As the rail strike in France affecting both passenger and freight movements on the state-owned SNCF network enters its third week, carmakers and logistics providers are having to rely on road for movements of finished vehicles and parts, meaning added cost at a time when the industry is looking for savings, not to mention coping with a severe disruption in air travel.
CGT and Sud-Rail transport unions stopped work on April 6th and are demanding 2,000 extra jobs be created as well as calling for a stop to a restructuring of the SNCF's heavily loss-making freight operation SNCF Fret. It is the third strike to hit French rail this year.
As a consequence, automotive freight in the south is at a standstill while movements in the north of the country are very limited, adding to logistics problems that have hit Europe over the last week as a consequence of the Eyjafjaliajokull volcano (see this week’s lead story).
“Nothing is moving in the south and in the north things are not moving very well. It means that trains into and out of Spain are absolutely zero,” said Alain Leray, deputy managing director at STVA, the vehicle transport subsidiary of SNCF. “We are trying to work with the carmakers but it isn’t easy because it means cost and right now added cost is not very popular,” he told Automotive Logistics News.
Those carmakers were putting a brave face on the situation. Renault said that the strike had had “a limited impact” on its movement of vehicles. “A couple of trains have been cancelled and we had to replace them by trucks,” said spokesman David Valérian. “So far, there has been no impact on our production.”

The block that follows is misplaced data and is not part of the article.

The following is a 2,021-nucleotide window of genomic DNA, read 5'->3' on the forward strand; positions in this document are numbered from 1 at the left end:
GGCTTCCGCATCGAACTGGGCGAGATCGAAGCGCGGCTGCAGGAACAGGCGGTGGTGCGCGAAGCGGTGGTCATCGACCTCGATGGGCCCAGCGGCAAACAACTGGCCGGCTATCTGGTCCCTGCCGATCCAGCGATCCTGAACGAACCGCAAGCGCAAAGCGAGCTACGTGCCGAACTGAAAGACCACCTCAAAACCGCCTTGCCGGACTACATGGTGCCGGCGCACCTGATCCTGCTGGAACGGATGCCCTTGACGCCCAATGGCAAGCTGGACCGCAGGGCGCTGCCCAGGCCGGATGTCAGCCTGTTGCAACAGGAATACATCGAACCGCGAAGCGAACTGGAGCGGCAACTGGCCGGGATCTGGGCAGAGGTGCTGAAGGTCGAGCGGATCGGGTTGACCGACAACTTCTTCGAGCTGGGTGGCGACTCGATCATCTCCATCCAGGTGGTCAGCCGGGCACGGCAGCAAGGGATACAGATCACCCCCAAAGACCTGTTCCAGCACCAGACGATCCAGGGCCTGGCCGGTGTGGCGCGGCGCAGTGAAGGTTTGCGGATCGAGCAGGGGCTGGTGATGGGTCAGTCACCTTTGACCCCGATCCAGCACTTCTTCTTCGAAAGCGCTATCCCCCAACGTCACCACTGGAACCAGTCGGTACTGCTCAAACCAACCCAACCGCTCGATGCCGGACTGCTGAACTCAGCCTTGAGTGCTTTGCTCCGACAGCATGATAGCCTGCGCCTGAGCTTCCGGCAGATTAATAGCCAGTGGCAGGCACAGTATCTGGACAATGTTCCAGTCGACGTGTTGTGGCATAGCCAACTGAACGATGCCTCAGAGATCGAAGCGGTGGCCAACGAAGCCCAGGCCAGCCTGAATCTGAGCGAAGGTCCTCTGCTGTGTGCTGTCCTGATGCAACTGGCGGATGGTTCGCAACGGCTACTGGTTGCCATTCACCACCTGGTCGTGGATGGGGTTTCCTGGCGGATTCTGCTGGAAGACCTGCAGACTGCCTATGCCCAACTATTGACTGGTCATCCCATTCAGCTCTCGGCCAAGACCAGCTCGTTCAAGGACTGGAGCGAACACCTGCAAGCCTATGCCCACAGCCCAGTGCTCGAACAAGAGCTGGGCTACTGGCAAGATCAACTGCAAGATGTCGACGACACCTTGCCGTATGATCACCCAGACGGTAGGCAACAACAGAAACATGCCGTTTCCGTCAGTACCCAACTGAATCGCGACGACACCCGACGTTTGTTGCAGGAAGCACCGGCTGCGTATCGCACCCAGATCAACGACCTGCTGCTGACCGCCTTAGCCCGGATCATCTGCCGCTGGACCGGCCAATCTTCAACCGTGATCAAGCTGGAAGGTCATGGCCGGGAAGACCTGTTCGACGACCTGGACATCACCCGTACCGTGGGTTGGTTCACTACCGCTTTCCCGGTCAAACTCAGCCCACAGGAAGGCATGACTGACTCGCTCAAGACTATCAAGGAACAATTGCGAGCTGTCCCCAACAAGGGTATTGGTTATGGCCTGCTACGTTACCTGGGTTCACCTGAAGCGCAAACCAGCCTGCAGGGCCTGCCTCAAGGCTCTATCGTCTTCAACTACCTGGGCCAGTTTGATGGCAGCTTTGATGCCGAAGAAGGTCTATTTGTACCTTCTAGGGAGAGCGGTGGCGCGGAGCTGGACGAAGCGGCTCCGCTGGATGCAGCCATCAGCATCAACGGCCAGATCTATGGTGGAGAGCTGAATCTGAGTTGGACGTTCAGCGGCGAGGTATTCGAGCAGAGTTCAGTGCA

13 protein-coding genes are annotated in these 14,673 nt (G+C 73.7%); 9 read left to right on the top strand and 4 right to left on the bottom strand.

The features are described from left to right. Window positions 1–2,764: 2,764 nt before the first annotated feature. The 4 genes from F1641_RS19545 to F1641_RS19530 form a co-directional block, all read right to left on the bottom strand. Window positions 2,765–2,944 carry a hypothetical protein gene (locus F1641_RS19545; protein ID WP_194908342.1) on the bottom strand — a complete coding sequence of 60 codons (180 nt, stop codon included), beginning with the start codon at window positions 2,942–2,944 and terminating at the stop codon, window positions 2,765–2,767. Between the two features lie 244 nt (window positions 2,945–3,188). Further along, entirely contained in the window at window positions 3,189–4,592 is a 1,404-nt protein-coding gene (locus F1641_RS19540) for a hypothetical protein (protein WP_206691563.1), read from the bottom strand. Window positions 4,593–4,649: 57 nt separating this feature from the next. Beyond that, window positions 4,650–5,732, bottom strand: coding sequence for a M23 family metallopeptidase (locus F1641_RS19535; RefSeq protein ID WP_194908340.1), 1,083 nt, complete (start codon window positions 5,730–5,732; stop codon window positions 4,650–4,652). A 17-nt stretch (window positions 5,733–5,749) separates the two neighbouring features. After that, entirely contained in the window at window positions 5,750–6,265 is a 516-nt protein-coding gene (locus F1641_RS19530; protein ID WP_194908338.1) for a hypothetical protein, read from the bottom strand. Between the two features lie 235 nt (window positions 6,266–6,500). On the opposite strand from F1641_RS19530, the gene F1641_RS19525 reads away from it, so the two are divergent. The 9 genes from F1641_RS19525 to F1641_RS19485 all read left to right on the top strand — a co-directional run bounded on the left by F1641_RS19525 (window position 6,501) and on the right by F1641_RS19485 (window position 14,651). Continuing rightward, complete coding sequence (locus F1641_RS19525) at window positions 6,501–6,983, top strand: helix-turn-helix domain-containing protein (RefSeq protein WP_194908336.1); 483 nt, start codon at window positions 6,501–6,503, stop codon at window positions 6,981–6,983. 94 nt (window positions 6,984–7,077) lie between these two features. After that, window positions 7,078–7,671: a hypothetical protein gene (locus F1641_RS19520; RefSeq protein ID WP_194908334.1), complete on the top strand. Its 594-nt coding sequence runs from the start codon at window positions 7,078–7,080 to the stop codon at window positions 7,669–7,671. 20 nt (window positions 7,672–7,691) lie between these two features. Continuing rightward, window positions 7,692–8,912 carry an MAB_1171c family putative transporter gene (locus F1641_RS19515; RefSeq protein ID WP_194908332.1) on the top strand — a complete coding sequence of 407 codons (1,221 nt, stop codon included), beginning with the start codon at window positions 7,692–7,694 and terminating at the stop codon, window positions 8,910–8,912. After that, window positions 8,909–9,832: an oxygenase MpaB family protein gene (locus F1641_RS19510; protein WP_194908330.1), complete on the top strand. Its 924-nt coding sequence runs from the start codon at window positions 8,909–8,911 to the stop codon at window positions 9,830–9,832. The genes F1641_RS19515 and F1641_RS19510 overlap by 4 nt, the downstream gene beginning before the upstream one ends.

Similarly BMW admitted no serious impact stating that it had switched all transport from rail to road at the beginning of last week, though, as with Renault, the company would not disclose the logistics partners it was working with. Separately, the OEMs production in southern Germany had been severely impacted by the flight disruptions.
GM Europe also reacted to the situation by shifting from rail to truck. “We have ordered truck transportation volume in advance so that we can ensure that our European logistics system works ongoing as needed,” said spokesman Andreas Krömer.
The consequences for Spanish movements caused by the standstill in the south of France are particularly pertinent to GM Europe which produces the Corsa, Meriva and Combo models at its plant in Zaragoza for distribution to a number of European markets. It also moves parts from Zaragoza to its German plant at Eisenach.
While logistics providers remained modestly mute on just what they were doing to support their customers STVA’s Leray didn’t see a quick end to the dispute.
“There is no resolution in sight. It’s not only financial, it’s political. It’s not just salaries, there is a strong political component in this whole thing,” said Leray.